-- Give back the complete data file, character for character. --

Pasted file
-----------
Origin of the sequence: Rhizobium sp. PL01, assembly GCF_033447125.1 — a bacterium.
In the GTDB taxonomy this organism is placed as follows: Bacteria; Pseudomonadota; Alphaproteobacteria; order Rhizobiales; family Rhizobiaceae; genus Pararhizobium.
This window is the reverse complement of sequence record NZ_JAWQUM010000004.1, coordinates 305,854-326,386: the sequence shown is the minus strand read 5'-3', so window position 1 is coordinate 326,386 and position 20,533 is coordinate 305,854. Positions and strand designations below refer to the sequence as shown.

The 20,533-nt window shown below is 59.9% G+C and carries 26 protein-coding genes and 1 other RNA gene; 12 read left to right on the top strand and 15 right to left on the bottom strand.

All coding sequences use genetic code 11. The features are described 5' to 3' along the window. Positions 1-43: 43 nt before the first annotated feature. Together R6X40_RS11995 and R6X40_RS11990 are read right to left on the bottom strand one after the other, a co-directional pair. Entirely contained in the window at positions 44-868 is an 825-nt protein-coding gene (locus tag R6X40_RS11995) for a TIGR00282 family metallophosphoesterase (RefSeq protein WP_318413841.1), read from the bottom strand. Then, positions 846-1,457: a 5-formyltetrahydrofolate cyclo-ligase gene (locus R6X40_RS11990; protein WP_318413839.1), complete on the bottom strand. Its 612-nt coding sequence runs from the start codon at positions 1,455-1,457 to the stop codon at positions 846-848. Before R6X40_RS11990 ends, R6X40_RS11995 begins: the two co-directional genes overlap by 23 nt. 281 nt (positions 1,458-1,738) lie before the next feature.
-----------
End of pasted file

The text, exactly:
Origin of the sequence: Rhizobium sp. PL01, assembly GCF_033447125.1 — a bacterium.
In the GTDB taxonomy this organism is placed as follows: Bacteria; Pseudomonadota; Alphaproteobacteria; order Rhizobiales; family Rhizobiaceae; genus Pararhizobium.
This window is the reverse complement of sequence record NZ_JAWQUM010000004.1, coordinates 305,854-326,386: the sequence shown is the minus strand read 5'-3', so window position 1 is coordinate 326,386 and position 20,533 is coordinate 305,854. Positions and strand designations below refer to the sequence as shown.

The 20,533-nt window shown below is 59.9% G+C and carries 26 protein-coding genes and 1 other RNA gene; 12 read left to right on the top strand and 15 right to left on the bottom strand.

All coding sequences use genetic code 11. The features are described 5' to 3' along the window. Positions 1-43: 43 nt before the first annotated feature. Together R6X40_RS11995 and R6X40_RS11990 are read right to left on the bottom strand one after the other, a co-directional pair. Entirely contained in the window at positions 44-868 is an 825-nt protein-coding gene (locus tag R6X40_RS11995) for a TIGR00282 family metallophosphoesterase (RefSeq protein WP_318413841.1), read from the bottom strand. Then, positions 846-1,457: a 5-formyltetrahydrofolate cyclo-ligase gene (locus R6X40_RS11990; protein WP_318413839.1), complete on the bottom strand. Its 612-nt coding sequence runs from the start codon at positions 1,455-1,457 to the stop codon at positions 846-848. Before R6X40_RS11990 ends, R6X40_RS11995 begins: the two co-directional genes overlap by 23 nt. 281 nt (positions 1,458-1,738) lie before the next feature.